ETF Securities Research Blog

Is Bitcoin a reversion to the gold standard?

“We have gold because we cannot trust governments.” President Herbert Hoover famously commented. Many investors are buying bitcoin for precisely this reason and feel that central bank intervention is devaluing fiat currencies. Others invest because the potential widespread acceptance and usability of Bitcoin will see prices rise over time.

With a finite supply of Bitcoin, rising usage could see prices rise, but it would come at a cost. In the event of widespread acceptance of bitcoin or another cryptocurrency with limited supply, the growth of the global economy will theoretically be limited. Slowing growth (falling to zero at some future point) in the supply of Bitcoin, will inhibit the growth of the economy. Money supply growth is critical for economic growth and is an important part of current monetary policy.

In some ways, the widespread usage of a cryptocurrency resembles the gold standard. Although many ‘versions’ of the gold standard have existed over time, the underlying premise was the convertibility of currency to gold at a particular rate of exchange. The gold standard was adopted to achieve price stability, limiting the ability of governments to print money, thereby devaluing the currency and potentially leading to rampant inflation.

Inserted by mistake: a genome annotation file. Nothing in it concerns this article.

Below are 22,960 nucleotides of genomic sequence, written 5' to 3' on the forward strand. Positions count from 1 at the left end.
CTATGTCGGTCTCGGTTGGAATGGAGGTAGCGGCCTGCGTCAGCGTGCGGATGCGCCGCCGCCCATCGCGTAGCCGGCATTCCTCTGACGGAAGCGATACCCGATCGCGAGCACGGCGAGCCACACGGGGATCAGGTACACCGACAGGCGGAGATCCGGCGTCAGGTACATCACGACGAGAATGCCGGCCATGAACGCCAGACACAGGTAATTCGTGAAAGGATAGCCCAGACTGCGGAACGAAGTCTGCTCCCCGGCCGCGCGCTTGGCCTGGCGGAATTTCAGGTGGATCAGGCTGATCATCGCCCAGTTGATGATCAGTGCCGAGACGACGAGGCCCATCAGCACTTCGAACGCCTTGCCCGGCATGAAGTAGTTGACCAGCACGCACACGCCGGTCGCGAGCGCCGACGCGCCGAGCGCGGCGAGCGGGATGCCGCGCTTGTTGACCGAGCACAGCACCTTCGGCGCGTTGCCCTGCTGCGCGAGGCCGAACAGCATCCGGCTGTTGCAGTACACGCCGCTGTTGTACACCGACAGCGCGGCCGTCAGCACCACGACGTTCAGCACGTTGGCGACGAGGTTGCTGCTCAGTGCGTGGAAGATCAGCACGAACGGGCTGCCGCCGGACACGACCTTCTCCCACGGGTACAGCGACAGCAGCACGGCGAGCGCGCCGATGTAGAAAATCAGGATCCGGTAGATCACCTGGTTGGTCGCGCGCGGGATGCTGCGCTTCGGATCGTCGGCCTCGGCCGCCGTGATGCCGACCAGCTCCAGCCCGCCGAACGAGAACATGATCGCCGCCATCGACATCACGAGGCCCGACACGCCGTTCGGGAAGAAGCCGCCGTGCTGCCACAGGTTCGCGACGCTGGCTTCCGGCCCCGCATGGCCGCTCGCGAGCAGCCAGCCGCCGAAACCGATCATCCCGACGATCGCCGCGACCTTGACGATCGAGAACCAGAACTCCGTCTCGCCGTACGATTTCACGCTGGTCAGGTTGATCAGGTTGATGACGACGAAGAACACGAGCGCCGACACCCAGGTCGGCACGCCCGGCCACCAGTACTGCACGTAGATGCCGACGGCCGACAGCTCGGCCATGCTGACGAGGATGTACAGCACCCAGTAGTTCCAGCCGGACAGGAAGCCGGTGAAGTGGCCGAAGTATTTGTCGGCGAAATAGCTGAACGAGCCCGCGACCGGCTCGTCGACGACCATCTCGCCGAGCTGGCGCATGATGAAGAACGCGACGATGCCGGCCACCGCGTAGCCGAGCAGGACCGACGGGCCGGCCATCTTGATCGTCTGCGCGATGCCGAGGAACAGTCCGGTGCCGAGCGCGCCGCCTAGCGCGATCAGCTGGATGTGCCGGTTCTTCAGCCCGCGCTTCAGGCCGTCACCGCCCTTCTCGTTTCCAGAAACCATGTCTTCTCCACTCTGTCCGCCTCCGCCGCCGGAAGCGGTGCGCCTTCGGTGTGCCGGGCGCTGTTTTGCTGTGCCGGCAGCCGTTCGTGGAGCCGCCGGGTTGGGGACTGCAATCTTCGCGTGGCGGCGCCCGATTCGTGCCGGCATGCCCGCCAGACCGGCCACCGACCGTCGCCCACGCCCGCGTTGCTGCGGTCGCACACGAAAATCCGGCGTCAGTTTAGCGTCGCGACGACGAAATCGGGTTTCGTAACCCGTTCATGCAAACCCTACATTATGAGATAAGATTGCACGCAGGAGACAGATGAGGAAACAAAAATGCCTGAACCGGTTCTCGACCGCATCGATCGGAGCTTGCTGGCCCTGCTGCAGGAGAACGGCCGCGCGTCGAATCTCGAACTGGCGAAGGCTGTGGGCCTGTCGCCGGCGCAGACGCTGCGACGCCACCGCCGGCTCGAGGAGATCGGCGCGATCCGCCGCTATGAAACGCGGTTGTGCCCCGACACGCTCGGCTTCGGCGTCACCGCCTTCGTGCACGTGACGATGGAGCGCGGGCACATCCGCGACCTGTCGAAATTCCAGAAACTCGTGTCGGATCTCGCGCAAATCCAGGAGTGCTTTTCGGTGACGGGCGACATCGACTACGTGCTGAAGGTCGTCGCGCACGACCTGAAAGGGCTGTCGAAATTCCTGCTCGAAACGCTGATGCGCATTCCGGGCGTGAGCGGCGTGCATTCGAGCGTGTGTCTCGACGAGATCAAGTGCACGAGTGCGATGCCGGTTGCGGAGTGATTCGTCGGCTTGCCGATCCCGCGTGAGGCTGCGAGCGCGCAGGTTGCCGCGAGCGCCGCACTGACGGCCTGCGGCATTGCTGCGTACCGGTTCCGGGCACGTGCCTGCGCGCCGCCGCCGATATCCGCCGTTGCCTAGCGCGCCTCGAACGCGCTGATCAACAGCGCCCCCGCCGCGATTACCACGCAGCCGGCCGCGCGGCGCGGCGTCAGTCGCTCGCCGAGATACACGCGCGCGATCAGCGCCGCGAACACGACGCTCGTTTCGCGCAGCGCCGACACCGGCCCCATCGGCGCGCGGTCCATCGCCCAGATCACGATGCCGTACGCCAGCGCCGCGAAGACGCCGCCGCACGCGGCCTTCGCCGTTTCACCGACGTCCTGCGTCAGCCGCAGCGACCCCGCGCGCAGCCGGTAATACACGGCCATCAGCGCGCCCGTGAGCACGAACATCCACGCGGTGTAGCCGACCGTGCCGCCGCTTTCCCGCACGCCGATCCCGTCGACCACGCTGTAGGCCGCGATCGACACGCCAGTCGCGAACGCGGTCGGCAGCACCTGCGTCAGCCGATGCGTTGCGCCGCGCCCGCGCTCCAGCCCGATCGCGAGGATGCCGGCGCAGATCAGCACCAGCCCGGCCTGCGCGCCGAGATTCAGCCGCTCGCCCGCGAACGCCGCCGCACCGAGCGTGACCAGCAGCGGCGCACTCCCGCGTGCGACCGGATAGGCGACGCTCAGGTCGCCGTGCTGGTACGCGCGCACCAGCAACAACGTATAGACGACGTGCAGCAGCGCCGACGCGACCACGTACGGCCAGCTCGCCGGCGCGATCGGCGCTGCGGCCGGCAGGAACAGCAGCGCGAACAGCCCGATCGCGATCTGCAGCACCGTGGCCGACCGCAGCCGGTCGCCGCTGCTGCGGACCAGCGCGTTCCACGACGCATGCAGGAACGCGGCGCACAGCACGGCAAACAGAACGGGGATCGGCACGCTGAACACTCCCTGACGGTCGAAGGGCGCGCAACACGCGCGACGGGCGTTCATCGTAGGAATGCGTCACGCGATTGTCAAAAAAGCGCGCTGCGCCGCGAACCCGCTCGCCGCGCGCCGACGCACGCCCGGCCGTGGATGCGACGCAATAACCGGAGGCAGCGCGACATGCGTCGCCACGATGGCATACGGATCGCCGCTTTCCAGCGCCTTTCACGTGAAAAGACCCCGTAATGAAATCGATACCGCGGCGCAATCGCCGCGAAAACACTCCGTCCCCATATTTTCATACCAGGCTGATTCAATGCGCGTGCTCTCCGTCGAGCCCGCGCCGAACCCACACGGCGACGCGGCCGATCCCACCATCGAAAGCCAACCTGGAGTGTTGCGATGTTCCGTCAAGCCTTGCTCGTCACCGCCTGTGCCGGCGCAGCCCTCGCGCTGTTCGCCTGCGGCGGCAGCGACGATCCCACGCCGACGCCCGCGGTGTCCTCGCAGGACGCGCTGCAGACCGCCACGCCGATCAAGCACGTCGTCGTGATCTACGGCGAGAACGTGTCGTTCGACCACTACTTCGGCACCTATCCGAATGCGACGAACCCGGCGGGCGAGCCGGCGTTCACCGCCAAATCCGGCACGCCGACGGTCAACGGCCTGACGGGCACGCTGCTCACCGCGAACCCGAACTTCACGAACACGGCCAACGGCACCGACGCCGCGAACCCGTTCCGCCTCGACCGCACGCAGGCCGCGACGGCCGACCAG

The gold standard failed for several reasons. One critical problem was that it tied policymakers’ hands to deal with a downturn in economic growth. In the end, growth is limited by the amount of gold in circulation (assuming 100% gold backing). In the same way, although early investors in Bitcoin may be initially optimistic following rising prices, an eventual decline in economic growth would see Bitcoin prices also collapse and this could be exacerbated by the lack of a lender of last resort.

Interestingly, a so-called ‘Bitcoin standard’ as envisaged by Weber (2015)[1] would eliminate volatility because if currencies were backed by Bitcoin, then these currencies would move in line with the Bitcoin price. Bitcoin in other currencies would continue to experience volatility. However, the problems of money supply growth adversely affecting production would remain. Additionally, investors would not see price gains because bitcoin is backing the fiat currency.

[1] Warren E. Weber: A Bitcoin Standard: Lessons from the Gold Standard, October 2015.

%d bloggers like this: